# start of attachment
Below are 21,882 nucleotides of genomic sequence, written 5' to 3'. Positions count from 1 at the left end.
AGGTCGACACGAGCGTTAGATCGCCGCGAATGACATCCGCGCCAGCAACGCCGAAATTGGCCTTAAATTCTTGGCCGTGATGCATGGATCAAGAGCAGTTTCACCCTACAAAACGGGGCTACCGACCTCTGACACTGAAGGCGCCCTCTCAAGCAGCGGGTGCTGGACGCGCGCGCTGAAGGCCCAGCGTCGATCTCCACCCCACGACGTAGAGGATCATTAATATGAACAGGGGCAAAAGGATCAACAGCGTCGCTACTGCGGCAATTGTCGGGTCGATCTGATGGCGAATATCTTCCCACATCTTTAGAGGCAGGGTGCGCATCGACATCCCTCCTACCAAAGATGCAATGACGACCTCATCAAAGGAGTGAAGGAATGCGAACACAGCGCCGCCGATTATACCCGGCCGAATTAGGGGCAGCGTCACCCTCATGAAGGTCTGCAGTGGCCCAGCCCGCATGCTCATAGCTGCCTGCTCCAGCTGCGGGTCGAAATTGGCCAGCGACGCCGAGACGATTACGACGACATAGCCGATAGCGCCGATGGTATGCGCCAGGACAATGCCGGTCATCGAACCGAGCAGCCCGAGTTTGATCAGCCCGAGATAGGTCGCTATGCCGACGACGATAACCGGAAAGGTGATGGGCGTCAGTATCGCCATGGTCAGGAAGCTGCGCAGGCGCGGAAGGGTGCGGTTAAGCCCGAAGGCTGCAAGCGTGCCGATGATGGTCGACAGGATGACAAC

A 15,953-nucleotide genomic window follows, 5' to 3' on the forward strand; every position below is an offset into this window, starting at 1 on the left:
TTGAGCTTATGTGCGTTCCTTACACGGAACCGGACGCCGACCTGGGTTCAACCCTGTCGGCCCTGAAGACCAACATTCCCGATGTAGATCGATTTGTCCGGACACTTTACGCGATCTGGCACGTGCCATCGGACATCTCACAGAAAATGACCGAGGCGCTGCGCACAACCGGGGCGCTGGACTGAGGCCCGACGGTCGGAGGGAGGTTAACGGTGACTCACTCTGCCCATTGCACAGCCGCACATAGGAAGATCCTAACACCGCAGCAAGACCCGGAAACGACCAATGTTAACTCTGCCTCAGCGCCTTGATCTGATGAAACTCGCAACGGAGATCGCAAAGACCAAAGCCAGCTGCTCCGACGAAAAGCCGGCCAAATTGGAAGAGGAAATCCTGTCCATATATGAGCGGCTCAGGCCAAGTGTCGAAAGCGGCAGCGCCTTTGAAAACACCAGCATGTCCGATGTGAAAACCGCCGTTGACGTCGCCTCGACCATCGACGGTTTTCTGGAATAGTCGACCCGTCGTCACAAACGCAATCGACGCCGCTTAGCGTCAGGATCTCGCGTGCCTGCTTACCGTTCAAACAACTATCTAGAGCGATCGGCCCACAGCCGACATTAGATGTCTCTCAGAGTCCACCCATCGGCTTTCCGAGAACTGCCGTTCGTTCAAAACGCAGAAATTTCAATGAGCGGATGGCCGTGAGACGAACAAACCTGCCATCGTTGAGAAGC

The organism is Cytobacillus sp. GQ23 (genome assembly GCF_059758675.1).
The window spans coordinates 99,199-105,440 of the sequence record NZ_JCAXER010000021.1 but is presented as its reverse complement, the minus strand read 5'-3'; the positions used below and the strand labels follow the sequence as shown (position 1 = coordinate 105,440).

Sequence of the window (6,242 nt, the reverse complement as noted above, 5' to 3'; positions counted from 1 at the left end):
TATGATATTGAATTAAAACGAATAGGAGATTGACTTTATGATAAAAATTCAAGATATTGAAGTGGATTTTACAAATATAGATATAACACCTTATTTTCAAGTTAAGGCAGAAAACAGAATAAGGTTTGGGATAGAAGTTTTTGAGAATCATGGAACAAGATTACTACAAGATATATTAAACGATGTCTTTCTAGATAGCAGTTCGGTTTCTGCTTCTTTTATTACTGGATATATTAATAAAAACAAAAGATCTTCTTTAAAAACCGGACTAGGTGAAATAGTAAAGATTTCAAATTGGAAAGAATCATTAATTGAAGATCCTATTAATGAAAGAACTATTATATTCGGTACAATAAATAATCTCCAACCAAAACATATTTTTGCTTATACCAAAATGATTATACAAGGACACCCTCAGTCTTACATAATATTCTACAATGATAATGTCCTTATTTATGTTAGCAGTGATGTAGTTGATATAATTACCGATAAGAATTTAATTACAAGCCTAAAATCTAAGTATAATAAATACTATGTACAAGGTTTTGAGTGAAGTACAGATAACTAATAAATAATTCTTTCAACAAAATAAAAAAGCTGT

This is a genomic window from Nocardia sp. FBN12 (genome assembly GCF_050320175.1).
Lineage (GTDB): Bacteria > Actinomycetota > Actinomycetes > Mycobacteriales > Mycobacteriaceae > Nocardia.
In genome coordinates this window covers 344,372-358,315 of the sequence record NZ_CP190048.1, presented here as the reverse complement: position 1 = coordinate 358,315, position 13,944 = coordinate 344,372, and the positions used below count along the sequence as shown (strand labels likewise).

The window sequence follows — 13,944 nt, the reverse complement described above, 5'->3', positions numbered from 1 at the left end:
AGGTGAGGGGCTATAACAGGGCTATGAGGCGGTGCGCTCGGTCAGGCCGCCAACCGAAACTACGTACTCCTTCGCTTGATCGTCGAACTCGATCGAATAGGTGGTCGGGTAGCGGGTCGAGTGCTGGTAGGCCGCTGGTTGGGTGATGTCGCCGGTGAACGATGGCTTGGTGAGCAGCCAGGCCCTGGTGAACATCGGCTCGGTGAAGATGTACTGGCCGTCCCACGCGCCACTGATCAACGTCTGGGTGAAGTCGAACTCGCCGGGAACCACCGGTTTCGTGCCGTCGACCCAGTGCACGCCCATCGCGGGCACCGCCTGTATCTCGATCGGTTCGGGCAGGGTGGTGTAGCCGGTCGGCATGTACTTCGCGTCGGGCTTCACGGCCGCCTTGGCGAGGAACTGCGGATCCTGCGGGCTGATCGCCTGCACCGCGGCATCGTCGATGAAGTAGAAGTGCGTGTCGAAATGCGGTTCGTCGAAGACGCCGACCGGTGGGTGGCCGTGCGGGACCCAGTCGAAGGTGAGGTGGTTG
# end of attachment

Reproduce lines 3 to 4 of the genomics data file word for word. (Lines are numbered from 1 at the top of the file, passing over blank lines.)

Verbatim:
A 15,953-nucleotide genomic window follows, 5' to 3' on the forward strand; every position below is an offset into this window, starting at 1 on the left:
TTGAGCTTATGTGCGTTCCTTACACGGAACCGGACGCCGACCTGGGTTCAACCCTGTCGGCCCTGAAGACCAACATTCCCGATGTAGATCGATTTGTCCGGACACTTTACGCGATCTGGCACGTGCCATCGGACATCTCACAGAAAATGACCGAGGCGCTGCGCACAACCGGGGCGCTGGACTGAGGCCCGACGGTCGGAGGGAGGTTAACGGTGACTCACTCTGCCCATTGCACAGCCGCACATAGGAAGATCCTAACACCGCAGCAAGACCCGGAAACGACCAATGTTAACTCTGCCTCAGCGCCTTGATCTGATGAAACTCGCAACGGAGATCGCAAAGACCAAAGCCAGCTGCTCCGACGAAAAGCCGGCCAAATTGGAAGAGGAAATCCTGTCCATATATGAGCGGCTCAGGCCAAGTGTCGAAAGCGGCAGCGCCTTTGAAAACACCAGCATGTCCGATGTGAAAACCGCCGTTGACGTCGCCTCGACCATCGACGGTTTTCTGGAATAGTCGACCCGTCGTCACAAACGCAATCGACGCCGCTTAGCGTCAGGATCTCGCGTGCCTGCTTACCGTTCAAACAACTATCTAGAGCGATCGGCCCACAGCCGACATTAGATGTCTCTCAGAGTCCACCCATCGGCTTTCCGAGAACTGCCGTTCGTTCAAAACGCAGAAATTTCAATGAGCGGATGGCCGTGAGACGAACAAACCTGCCATCGTTGAGAAGC